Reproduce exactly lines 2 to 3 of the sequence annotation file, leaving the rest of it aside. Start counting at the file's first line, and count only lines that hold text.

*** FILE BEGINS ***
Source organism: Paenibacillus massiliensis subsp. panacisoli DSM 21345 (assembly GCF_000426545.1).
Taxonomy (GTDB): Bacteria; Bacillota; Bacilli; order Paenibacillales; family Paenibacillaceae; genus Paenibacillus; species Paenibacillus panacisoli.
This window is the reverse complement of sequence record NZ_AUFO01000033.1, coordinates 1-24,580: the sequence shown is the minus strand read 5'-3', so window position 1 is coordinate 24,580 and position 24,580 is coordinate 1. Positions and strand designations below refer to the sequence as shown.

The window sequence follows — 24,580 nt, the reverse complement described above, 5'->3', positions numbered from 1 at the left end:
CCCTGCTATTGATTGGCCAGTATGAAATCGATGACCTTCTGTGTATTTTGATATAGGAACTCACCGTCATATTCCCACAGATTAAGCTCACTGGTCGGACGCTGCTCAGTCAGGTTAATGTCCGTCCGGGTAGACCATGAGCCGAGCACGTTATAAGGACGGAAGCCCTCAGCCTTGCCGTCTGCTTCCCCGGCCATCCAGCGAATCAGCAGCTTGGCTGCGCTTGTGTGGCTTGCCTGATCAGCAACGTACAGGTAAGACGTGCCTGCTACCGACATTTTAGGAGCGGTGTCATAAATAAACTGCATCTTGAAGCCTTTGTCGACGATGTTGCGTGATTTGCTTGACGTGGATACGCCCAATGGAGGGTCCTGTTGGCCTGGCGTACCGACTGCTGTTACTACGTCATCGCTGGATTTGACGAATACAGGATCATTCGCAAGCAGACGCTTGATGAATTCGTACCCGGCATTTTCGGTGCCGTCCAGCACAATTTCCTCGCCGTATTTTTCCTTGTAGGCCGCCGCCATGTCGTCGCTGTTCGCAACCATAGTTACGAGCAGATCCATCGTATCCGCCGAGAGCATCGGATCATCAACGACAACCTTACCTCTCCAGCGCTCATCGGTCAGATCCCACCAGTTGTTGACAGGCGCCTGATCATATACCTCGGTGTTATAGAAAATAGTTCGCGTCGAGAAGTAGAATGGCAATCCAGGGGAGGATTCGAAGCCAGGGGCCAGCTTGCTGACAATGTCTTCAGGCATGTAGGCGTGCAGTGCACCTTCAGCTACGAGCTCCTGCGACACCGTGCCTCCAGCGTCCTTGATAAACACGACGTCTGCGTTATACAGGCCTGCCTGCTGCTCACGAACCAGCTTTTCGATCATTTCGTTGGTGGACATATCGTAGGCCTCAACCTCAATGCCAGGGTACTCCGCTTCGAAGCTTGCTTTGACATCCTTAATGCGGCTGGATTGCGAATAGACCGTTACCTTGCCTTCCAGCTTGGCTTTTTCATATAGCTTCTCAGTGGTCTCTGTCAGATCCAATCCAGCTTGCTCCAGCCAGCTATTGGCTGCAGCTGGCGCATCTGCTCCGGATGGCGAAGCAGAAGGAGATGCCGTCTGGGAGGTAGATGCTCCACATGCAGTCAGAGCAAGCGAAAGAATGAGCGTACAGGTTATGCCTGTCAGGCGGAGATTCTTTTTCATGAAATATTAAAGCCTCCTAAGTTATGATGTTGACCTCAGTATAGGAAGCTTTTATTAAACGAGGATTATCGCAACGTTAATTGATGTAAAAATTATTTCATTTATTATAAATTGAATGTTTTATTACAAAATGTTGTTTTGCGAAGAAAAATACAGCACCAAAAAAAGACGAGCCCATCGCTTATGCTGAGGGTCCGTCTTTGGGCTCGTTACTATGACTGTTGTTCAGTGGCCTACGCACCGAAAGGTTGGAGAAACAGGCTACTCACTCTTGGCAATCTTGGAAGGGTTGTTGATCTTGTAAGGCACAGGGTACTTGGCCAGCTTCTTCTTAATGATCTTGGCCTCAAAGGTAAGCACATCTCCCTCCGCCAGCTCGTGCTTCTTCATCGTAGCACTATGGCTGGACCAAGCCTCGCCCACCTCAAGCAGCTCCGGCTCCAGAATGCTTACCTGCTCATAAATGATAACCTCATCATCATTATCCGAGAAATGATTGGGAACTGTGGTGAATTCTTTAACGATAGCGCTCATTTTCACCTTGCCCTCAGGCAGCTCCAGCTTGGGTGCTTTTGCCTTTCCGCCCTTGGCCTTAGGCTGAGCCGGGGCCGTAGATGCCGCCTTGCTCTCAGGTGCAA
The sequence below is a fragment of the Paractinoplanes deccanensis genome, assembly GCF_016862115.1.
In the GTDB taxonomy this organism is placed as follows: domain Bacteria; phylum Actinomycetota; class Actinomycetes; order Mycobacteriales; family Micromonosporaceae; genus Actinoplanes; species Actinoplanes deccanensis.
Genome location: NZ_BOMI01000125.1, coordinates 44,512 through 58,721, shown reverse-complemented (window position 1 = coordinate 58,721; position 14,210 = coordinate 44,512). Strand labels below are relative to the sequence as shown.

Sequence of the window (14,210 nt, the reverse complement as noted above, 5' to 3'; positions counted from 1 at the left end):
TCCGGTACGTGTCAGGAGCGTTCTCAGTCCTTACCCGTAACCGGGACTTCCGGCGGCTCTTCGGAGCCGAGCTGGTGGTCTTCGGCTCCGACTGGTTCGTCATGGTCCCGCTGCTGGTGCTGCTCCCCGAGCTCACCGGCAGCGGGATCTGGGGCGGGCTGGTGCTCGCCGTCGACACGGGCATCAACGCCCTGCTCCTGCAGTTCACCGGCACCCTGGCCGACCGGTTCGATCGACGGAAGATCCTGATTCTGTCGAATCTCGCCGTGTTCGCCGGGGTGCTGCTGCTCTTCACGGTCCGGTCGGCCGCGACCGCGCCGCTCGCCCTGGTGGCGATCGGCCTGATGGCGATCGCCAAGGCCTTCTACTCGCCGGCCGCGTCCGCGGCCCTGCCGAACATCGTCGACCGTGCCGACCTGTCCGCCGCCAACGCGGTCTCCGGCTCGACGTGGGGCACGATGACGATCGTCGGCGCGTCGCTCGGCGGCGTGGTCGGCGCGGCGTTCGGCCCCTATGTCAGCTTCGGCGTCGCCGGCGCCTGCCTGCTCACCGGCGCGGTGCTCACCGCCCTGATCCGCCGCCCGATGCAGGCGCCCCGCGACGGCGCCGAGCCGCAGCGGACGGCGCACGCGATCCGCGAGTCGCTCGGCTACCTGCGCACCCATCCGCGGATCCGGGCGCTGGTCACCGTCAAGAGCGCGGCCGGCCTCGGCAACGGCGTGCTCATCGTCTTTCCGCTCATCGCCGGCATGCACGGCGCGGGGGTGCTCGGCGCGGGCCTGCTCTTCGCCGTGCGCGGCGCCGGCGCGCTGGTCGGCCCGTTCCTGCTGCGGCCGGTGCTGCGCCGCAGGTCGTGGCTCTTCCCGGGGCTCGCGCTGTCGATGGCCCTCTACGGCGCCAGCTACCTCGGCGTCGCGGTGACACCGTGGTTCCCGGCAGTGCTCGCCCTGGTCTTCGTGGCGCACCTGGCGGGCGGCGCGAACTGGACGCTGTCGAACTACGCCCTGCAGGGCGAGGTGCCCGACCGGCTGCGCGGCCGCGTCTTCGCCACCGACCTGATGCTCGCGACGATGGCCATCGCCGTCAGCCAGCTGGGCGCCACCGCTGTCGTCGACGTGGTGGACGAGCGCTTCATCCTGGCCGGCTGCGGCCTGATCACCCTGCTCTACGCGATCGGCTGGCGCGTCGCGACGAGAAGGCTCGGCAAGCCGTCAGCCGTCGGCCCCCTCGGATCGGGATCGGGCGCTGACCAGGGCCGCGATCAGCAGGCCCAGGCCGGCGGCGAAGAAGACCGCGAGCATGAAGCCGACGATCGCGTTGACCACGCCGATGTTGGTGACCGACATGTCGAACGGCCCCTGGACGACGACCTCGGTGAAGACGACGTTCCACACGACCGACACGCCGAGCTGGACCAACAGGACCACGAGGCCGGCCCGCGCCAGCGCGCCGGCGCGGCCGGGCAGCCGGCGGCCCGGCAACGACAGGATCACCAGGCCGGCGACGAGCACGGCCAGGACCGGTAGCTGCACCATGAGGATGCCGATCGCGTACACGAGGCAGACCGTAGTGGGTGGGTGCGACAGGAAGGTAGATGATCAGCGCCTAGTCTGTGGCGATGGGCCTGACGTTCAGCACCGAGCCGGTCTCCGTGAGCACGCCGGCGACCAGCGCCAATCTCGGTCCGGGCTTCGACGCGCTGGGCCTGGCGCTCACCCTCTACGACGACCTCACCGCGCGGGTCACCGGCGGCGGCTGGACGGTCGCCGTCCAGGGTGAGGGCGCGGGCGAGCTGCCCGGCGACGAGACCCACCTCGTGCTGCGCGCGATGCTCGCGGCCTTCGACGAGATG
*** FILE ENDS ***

Taxonomy (GTDB): Bacteria; Bacillota; Bacilli; order Paenibacillales; family Paenibacillaceae; genus Paenibacillus; species Paenibacillus panacisoli.
This window is the reverse complement of sequence record NZ_AUFO01000033.1, coordinates 1-24,580: the sequence shown is the minus strand read 5'-3', so window position 1 is coordinate 24,580 and position 24,580 is coordinate 1. Positions and strand designations below refer to the sequence as shown.